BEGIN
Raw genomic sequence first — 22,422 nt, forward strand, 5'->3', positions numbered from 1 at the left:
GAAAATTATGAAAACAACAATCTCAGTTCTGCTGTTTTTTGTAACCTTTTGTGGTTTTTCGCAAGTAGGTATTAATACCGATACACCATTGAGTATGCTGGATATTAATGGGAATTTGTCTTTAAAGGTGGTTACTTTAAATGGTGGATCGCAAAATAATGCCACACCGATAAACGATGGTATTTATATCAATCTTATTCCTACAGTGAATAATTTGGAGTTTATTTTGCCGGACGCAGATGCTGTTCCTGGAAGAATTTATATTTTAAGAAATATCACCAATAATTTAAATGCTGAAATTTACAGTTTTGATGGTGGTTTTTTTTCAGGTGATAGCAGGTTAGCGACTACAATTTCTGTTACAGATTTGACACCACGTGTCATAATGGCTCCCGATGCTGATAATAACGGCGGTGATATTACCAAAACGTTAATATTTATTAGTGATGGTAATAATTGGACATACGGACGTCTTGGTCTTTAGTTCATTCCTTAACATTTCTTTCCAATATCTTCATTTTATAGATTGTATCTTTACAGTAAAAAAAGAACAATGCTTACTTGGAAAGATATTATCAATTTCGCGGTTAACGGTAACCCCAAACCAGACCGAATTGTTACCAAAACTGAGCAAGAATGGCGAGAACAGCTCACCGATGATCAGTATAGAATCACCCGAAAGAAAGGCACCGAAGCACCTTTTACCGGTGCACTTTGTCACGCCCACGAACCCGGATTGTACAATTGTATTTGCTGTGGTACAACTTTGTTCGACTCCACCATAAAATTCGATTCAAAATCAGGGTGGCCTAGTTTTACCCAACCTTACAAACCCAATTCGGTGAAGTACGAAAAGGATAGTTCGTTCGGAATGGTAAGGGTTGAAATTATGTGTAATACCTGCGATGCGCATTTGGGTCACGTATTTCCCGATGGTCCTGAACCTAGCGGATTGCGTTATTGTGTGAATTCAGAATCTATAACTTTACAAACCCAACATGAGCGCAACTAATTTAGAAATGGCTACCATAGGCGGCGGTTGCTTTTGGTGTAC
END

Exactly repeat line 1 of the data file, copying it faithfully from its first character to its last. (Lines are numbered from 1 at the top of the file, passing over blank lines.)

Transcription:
Raw genomic sequence first — 22,422 nt, forward strand, 5'->3', positions numbered from 1 at the left: